By NICOLE WINFIELD and SUZAN FRASER, Associated Press
Francis condemns Islamic State attacks on religious groups
Pope Francis is welcomed by Turkish President Recep Tayyip Erdogan on Friday at the presidential palace in Ankara. (Gregorio Borgia/AP)
ANKARA, Turkey — Pope Francis urged Muslim leaders to condemn the “barbaric violence” being committed in Islam’s name against religious minorities in Iraq and Syria as he arrived in neighboring Turkey on Friday for a delicate visit aimed at improving interfaith ties.
Francis sought to offer a balanced message as he met with Turkish political and religious officials at the start of his second trip to the Middle East this year. He reaffirmed that military force was justified to halt the Islamic State group’s advance, and called for greater dialogue between Christians, Muslims and people of all faiths to end fundamentalism.
“As religious leaders, we are obliged to denounce all violations against human dignity and human rights,” Francis told Mehmet Gormez, Turkey’s top cleric and other religious officials gathered at the government-run Religious Affairs Directorate. “As such, any violence which seeks religious justification warrants the strongest condemnation because the omnipotent is the God of life and peace.”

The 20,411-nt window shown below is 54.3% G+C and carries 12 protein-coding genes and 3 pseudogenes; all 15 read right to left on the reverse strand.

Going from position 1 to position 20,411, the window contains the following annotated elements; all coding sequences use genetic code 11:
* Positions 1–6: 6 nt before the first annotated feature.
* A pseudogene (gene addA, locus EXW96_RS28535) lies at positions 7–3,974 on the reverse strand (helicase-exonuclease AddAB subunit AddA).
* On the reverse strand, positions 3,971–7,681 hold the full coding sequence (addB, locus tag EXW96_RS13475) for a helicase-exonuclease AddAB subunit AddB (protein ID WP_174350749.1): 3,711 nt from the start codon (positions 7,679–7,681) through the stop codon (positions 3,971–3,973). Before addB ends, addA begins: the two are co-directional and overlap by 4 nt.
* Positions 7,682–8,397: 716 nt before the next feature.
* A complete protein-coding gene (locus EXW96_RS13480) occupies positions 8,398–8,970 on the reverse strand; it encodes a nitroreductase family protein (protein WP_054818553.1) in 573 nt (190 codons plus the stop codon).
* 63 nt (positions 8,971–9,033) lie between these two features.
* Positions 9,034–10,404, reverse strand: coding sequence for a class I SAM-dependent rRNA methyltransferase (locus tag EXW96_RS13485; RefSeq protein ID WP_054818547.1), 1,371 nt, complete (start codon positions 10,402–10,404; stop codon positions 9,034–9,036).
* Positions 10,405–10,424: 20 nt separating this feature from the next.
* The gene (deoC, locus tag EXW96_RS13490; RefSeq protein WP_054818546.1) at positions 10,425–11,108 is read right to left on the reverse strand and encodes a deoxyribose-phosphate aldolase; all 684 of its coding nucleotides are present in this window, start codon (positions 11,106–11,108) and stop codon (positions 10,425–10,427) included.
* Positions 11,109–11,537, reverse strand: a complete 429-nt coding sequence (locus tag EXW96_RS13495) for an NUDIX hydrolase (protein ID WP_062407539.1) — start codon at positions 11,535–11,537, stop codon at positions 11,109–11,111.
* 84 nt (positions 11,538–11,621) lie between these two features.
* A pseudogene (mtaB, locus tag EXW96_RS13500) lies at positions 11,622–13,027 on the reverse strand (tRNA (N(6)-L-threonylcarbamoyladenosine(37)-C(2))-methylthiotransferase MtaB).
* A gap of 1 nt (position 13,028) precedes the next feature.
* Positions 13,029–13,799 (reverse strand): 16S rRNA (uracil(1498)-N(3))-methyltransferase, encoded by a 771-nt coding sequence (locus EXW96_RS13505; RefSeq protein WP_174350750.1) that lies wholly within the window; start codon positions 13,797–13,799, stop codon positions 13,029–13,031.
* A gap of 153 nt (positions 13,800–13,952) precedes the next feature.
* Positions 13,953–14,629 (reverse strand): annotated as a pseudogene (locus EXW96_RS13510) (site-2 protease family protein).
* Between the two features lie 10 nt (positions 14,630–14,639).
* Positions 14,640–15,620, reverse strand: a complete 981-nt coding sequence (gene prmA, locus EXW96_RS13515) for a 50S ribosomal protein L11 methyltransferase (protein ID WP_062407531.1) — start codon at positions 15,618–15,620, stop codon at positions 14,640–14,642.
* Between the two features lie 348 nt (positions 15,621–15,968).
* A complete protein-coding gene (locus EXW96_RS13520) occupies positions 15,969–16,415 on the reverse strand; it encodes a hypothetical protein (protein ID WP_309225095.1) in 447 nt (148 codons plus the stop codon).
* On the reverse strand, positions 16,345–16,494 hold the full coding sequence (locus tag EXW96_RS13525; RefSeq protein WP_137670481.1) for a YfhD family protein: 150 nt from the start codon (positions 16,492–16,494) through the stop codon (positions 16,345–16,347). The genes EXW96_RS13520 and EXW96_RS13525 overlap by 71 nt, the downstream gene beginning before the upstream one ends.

Francis condemned the “barbaric violence” by Islamic State against Christians, Yazidis and other religious minorities and the destruction of their places of worship.
The Vatican has voiced particular concern about the expulsion of Christians from communities that have had a Christian presence for 2,000 years and has demanded that they be allowed to return home in safety once the conflict settles.
Francis’ three-day visit to the Muslim nation comes at a sensitive moment for Turkey, as it struggles to cope with 1.6 million refugees fleeing the Islamic State advance in Syria and weighs how to respond to U.S. calls to get more engaged with the international coalition fighting the extremists.
Turkey has accused the group of casting a shadow over Islam and has said Muslim countries have a duty to stand up against its radical views. But Turkey is still negotiating with the United States over helping the coalition, pressing for a safe haven and a no-fly zone along the Syrian border with Turkey and demanding the coalition go after Syrian President Bashar Assad’s regime.
Turkey has long been accused of turning a blind eye to Islamic State fighters entering Syria from its territory in the hope that it would hasten Assad’s downfall — charges it denies.
“Those who veer away from the message of Islam — which is a call for peace — and spread violence and savagery are in a state of rebellion against Allah no matter what they call themselves,” Gormez told the pope in stressing Turkey’s opposition to the fundamentalists.